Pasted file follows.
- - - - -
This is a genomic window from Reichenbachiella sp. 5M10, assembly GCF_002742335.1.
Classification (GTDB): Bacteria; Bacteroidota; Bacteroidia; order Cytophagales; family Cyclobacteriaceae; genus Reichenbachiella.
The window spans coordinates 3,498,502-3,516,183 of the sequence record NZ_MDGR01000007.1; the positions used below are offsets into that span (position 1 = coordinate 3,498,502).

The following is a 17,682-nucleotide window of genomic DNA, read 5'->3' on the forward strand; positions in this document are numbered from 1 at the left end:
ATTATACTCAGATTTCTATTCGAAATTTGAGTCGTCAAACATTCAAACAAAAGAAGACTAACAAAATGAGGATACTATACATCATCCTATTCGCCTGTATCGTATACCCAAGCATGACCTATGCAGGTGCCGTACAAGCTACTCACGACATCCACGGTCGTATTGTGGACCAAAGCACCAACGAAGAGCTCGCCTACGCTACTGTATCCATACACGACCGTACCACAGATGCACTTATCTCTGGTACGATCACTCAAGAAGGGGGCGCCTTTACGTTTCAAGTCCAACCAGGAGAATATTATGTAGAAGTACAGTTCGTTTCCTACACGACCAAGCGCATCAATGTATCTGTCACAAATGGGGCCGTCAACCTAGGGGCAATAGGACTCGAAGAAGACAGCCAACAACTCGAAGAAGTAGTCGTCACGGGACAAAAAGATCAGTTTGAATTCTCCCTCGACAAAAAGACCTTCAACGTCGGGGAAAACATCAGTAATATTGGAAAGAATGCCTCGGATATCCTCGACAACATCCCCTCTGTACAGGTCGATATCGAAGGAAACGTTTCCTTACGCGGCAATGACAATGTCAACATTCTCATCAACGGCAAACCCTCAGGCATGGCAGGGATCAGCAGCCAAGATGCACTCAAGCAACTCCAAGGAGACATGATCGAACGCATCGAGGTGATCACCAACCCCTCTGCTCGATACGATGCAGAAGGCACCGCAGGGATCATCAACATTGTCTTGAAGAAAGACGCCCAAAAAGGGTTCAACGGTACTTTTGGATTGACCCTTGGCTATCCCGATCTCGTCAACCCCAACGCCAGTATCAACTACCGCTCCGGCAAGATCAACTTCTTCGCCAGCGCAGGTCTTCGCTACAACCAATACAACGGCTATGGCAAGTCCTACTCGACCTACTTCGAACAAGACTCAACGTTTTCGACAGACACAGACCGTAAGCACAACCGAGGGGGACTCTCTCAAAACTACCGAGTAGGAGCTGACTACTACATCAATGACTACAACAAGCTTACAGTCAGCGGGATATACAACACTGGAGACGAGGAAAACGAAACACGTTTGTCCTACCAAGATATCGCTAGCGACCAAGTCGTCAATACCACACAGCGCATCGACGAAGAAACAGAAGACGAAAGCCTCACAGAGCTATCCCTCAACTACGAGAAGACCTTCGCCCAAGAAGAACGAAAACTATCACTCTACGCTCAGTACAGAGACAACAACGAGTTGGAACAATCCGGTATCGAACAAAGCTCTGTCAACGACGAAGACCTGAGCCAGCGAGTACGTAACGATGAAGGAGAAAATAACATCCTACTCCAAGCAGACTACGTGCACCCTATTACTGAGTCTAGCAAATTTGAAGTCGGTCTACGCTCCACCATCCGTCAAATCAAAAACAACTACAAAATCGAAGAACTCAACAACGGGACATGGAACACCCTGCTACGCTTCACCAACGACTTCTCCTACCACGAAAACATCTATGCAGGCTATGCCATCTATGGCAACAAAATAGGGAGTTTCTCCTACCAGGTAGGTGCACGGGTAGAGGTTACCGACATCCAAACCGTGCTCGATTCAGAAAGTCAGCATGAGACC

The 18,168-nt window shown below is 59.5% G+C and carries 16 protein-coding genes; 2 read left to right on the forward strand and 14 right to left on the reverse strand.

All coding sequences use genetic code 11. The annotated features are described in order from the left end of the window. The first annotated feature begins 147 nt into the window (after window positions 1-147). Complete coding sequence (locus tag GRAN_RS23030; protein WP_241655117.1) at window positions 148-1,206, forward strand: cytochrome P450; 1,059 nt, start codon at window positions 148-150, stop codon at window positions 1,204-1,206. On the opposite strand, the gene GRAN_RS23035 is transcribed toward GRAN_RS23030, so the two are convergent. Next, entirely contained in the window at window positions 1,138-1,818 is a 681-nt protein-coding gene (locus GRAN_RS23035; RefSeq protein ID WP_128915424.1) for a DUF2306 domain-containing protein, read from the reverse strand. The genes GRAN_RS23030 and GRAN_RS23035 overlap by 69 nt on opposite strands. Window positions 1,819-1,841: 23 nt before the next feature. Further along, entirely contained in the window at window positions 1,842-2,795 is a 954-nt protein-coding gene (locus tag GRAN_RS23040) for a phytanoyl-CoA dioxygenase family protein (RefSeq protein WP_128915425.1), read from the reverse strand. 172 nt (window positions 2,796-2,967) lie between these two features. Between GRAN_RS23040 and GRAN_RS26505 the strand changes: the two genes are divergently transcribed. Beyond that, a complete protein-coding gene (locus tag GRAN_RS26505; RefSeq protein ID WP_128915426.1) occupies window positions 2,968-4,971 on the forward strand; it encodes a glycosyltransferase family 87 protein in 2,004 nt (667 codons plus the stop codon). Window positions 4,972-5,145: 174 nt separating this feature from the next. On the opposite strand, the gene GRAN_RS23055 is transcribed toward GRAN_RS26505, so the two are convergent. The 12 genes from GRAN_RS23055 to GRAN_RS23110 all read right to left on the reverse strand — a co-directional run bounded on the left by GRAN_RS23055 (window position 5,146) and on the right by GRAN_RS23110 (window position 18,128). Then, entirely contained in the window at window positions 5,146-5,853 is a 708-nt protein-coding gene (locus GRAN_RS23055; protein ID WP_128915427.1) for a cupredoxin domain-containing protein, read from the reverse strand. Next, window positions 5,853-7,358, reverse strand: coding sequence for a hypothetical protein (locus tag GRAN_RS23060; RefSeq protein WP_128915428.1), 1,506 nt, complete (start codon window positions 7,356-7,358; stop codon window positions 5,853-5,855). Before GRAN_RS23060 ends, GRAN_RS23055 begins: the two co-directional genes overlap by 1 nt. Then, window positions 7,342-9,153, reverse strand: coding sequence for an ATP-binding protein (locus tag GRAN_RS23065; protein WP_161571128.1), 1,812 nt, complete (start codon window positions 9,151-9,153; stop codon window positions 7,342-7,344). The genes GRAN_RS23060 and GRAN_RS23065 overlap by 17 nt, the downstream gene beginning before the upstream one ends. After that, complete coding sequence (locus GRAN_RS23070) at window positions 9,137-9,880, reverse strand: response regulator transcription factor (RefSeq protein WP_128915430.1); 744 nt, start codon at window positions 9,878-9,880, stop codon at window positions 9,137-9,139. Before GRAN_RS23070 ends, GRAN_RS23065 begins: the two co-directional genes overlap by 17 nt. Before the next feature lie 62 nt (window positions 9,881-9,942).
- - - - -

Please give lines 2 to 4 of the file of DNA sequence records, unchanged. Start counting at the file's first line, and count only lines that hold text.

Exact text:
Classification (GTDB): Bacteria; Bacteroidota; Bacteroidia; order Cytophagales; family Cyclobacteriaceae; genus Reichenbachiella.
The window spans coordinates 3,498,502-3,516,183 of the sequence record NZ_MDGR01000007.1; the positions used below are offsets into that span (position 1 = coordinate 3,498,502).

The following is a 17,682-nucleotide window of genomic DNA, read 5'->3' on the forward strand; positions in this document are numbered from 1 at the left end: